I want that to be the moment where they decide that they are going to have to make this work on each other’s terms. That is what is missing from a lot of other versions. And it’s not because they don’t try to make it seem like he’s right or that she comes out on top.

I’ve seen a lot of versions like that. I want to cut the script into something where, not only does Kate come out on top and feel that she can make this marriage successful in her own right, even though she didn’t get married on her own terms. I want to see this guy squirm. I would like a version where the two of them recognize that about each other and are able to move on based on that.

Tune in next week to learn how annotation can shed light on the creative process. Don’t forget: we need submissions, especially works of theater! Email submissions for our spring show to playonwordssj@gmail.com

What is Annotation? [Part One]

At Play On Words, we like to read. We like to write. You know those magnetic poetry kits you can use on your fridge? We got those. This spring, as we plan ahead for our next show, we’re busy reading, writing and discussion production. In addition to rehearsing, performing, teaching and curating, Play On Words Casting Director and co-founder Melinda Marks is busy adapting Shakespeare plays. She agreed to share some thoughts on the process of annotation, and how adaptation can help writers reflect on their own artistic processes. Today’s post is the first of three in a series we’ll be sharing over the next few weeks on the art of annotation.

Julia:
So Melinda, you are a playwright slash dramaturg, director, actress. Tell me what it means to annotate a play.

Melinda:
With anything, it’s making notes that are relevant, making notes about what other people have said about something, anything that contextualizes a piece of writing for a reader or an audience. I decided that I was going to annotate some Shakespeare plays for fun. I’m just doing a cut of the play, how I would like to see it done, edited how I would like to see it edited, in order to make a cleaner and clearer version of what I imagine the play to be about. It isn’t radically different from how it started, but it’s different enough that if whatever imaginary people might read or watch this version of the play, if they had any questions about it, then I would be addressing those cuts in as bold and defensive manner as I can.

Julia:
Do you actually cut lines?

Melinda:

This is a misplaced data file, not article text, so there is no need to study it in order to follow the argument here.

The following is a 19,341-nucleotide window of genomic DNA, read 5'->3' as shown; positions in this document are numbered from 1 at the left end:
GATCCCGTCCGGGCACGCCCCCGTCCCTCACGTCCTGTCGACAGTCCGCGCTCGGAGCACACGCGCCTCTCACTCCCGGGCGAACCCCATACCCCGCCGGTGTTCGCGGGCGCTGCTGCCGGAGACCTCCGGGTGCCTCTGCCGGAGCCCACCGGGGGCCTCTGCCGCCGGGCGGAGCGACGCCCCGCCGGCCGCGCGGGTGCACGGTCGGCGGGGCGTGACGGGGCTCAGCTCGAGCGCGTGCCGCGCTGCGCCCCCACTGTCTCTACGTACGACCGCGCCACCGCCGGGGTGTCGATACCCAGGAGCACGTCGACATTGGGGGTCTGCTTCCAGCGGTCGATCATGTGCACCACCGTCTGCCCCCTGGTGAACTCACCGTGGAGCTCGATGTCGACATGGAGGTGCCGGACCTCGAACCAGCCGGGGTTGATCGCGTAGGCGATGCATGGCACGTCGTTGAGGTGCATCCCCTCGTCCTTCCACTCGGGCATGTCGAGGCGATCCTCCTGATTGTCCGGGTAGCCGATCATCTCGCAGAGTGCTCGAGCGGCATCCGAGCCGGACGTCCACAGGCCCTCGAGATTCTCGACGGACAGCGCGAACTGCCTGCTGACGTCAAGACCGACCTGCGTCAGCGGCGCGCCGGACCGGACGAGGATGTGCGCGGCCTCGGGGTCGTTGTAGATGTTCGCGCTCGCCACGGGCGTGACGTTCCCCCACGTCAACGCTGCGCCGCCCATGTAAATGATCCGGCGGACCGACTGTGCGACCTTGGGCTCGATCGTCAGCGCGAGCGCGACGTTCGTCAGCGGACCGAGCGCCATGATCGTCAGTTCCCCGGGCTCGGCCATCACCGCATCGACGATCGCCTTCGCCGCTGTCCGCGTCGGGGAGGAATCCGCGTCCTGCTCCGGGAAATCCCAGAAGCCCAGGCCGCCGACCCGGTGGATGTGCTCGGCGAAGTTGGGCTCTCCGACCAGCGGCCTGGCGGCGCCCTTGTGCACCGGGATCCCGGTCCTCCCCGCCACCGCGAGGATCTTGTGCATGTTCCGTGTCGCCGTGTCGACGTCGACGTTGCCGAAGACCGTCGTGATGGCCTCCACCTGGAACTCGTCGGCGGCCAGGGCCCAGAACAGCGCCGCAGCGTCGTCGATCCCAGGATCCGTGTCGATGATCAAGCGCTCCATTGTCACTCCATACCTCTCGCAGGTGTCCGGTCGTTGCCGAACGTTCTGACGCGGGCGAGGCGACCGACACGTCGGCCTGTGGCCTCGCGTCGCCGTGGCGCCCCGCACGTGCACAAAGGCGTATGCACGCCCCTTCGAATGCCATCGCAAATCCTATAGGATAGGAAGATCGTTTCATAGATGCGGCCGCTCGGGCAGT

Yea.

Julia:
What’s an example of a change you made?

Melinda:
With Hamlet, I actually ended up cutting about 50 percent of all the dialogue. I made it really short because I wanted to see a version where the only time that Hamlet really talked a lot was when he was alone. And that’s very different from the version where everyone has these long speeches, especially Hamlet. When he’s alone he goes on and on to the audience. But I decided that I was going to make it really dense. And that’s because I wanted a version of Hamlet that was really scary, where people weren’t really saying anything, or a lot of it was represented visually. That’s a choice, and I justified it at the time.

Julia:
Did you stage it?

Melinda:
No. I don’t have that kind of pull. If I were ever to stage it, I would go into it being able to justify it, not only to whoever was on my creative team, based on what I wanted, but already having that version, having thought about it.

I went to Virginia recently and I saw three Shakespeare plays and none of them were edited. I saw a version of the Taming of the Shrew, and while I don’t have a problem with it, a lot of people do, because of the lighthearted psychological torture that happens.

Julia:
Which part makes people uncomfortable?

Melinda:
The fact that Petruchio marries Kate for her money, and she’s a mean person, so he decides to give her a taste of her own medicine. Once he takes her back to his house, there are these references to the fact that he’s denying her food, or he’s denying her sleep. And they are played for laughs, and that makes me think that it was played very broad and very silly, and at the end the conceit is that they go back to her dad’s house, and everybody says, she’s so different, and there’s this speech about marital obedience at the end. A lot of people have different approaches to this, with different degrees of tongue-in-cheek.

Ten Things I Hate About You
Source: Wikipedia

Julia:
Isn’t Ten Things I Hate About You based on Taming of the Shrew?

Melinda:
Yea.

Julia:
That’s my cultural reference.

Melinda:
In 10 Things I Hate About You, Kate realized that she wanted more than herself, and that she could still be who she was, but also fall in love, be in love with someone at the same time. The switcheroo there was that Petruchio made a bet, but he felt bad about it. A lot of people play it with different degrees of that. I’ve always considered it to be the fact that it should be a joke, that that should never be taken seriously.

Stay tuned next week to hear Melinda’s thoughts on adapting Taming of the Shrew.

“Misery Olympics” Kills It at Spring Fling